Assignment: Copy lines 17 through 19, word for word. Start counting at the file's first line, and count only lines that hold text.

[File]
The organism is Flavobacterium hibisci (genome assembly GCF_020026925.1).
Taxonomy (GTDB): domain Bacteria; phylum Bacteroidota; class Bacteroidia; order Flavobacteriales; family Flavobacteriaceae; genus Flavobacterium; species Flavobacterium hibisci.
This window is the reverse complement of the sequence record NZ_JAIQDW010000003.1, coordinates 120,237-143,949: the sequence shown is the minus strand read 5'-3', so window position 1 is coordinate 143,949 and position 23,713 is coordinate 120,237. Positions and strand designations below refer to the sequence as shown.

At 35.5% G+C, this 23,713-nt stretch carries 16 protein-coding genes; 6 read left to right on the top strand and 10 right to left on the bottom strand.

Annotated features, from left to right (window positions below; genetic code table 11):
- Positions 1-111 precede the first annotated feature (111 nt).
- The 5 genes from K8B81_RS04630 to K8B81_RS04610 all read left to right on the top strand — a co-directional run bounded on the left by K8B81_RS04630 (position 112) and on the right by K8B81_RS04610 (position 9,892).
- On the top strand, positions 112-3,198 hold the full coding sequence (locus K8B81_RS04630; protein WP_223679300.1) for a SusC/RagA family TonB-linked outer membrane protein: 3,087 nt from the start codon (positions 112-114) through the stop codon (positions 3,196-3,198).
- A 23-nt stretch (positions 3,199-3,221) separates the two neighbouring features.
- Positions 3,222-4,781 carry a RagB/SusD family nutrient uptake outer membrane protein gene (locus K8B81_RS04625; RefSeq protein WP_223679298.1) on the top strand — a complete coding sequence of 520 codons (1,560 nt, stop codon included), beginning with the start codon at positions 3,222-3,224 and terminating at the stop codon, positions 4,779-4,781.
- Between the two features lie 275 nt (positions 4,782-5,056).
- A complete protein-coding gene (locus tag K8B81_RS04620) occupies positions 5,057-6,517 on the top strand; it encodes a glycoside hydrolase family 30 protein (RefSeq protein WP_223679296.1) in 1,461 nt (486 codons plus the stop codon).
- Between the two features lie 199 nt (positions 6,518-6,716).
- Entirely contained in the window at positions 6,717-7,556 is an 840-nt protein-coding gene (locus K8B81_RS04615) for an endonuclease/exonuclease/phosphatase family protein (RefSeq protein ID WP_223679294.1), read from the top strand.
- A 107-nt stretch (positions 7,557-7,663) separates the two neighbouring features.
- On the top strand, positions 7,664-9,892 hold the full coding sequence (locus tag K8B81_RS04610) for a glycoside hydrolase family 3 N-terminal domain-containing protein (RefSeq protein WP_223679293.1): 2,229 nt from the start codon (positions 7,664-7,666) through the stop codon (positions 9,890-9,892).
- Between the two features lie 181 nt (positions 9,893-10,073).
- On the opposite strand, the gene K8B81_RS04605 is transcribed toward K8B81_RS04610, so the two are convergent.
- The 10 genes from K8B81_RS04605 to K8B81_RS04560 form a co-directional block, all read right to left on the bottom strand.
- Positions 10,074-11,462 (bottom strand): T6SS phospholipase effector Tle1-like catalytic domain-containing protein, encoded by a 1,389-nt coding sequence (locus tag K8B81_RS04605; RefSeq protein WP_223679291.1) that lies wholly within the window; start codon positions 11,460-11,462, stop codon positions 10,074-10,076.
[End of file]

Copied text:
- Between the two features lie 181 nt (positions 9,893-10,073).
- On the opposite strand, the gene K8B81_RS04605 is transcribed toward K8B81_RS04610, so the two are convergent.
- The 10 genes from K8B81_RS04605 to K8B81_RS04560 form a co-directional block, all read right to left on the bottom strand.